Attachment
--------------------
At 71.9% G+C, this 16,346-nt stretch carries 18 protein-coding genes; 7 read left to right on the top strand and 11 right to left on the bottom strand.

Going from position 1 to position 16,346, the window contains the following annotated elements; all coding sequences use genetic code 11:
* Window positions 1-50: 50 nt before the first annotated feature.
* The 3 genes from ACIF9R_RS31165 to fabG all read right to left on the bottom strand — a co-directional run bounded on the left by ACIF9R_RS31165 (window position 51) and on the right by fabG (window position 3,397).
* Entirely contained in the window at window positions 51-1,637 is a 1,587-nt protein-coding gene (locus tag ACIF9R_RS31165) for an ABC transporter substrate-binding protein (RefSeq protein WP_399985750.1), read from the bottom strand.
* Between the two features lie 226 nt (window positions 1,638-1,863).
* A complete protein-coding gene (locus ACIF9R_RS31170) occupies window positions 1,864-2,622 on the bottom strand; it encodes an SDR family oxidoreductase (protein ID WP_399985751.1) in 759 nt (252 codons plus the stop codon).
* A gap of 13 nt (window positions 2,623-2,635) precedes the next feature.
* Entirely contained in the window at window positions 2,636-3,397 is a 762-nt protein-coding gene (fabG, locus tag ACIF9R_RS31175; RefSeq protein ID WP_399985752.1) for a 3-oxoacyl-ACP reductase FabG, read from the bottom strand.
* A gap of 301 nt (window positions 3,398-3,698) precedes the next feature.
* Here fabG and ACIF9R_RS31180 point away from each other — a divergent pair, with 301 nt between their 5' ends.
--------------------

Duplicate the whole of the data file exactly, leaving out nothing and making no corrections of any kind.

At 71.9% G+C, this 16,346-nt stretch carries 18 protein-coding genes; 7 read left to right on the top strand and 11 right to left on the bottom strand.

Going from position 1 to position 16,346, the window contains the following annotated elements; all coding sequences use genetic code 11:
* Window positions 1-50: 50 nt before the first annotated feature.
* The 3 genes from ACIF9R_RS31165 to fabG all read right to left on the bottom strand — a co-directional run bounded on the left by ACIF9R_RS31165 (window position 51) and on the right by fabG (window position 3,397).
* Entirely contained in the window at window positions 51-1,637 is a 1,587-nt protein-coding gene (locus tag ACIF9R_RS31165) for an ABC transporter substrate-binding protein (RefSeq protein WP_399985750.1), read from the bottom strand.
* Between the two features lie 226 nt (window positions 1,638-1,863).
* A complete protein-coding gene (locus ACIF9R_RS31170) occupies window positions 1,864-2,622 on the bottom strand; it encodes an SDR family oxidoreductase (protein ID WP_399985751.1) in 759 nt (252 codons plus the stop codon).
* A gap of 13 nt (window positions 2,623-2,635) precedes the next feature.
* Entirely contained in the window at window positions 2,636-3,397 is a 762-nt protein-coding gene (fabG, locus tag ACIF9R_RS31175; RefSeq protein ID WP_399985752.1) for a 3-oxoacyl-ACP reductase FabG, read from the bottom strand.
* A gap of 301 nt (window positions 3,398-3,698) precedes the next feature.
* Here fabG and ACIF9R_RS31180 point away from each other — a divergent pair, with 301 nt between their 5' ends.